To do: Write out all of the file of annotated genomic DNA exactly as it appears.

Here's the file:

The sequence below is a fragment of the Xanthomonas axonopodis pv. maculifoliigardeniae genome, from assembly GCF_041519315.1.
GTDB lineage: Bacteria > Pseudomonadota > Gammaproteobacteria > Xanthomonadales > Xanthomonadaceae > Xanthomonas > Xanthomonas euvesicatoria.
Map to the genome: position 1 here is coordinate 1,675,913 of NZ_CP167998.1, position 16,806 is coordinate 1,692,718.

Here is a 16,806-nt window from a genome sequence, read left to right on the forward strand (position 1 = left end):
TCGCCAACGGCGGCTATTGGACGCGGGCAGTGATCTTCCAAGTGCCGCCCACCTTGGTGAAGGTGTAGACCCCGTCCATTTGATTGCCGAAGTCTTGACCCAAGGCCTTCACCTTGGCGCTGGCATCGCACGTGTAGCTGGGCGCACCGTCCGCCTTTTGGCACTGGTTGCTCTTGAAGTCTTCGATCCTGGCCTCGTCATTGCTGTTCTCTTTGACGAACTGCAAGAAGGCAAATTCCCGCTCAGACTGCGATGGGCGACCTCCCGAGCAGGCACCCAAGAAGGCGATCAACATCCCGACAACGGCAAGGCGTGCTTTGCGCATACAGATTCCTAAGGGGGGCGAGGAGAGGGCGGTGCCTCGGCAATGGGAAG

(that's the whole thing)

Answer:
The sequence below is a fragment of the Xanthomonas axonopodis pv. maculifoliigardeniae genome, from assembly GCF_041519315.1.
GTDB lineage: Bacteria > Pseudomonadota > Gammaproteobacteria > Xanthomonadales > Xanthomonadaceae > Xanthomonas > Xanthomonas euvesicatoria.
Map to the genome: position 1 here is coordinate 1,675,913 of NZ_CP167998.1, position 16,806 is coordinate 1,692,718.

Here is a 16,806-nt window from a genome sequence, read left to right on the forward strand (position 1 = left end):
TCGCCAACGGCGGCTATTGGACGCGGGCAGTGATCTTCCAAGTGCCGCCCACCTTGGTGAAGGTGTAGACCCCGTCCATTTGATTGCCGAAGTCTTGACCCAAGGCCTTCACCTTGGCGCTGGCATCGCACGTGTAGCTGGGCGCACCGTCCGCCTTTTGGCACTGGTTGCTCTTGAAGTCTTCGATCCTGGCCTCGTCATTGCTGTTCTCTTTGACGAACTGCAAGAAGGCAAATTCCCGCTCAGACTGCGATGGGCGACCTCCCGAGCAGGCACCCAAGAAGGCGATCAACATCCCGACAACGGCAAGGCGTGCTTTGCGCATACAGATTCCTAAGGGGGGCGAGGAGAGGGCGGTGCCTCGGCAATGGGAAG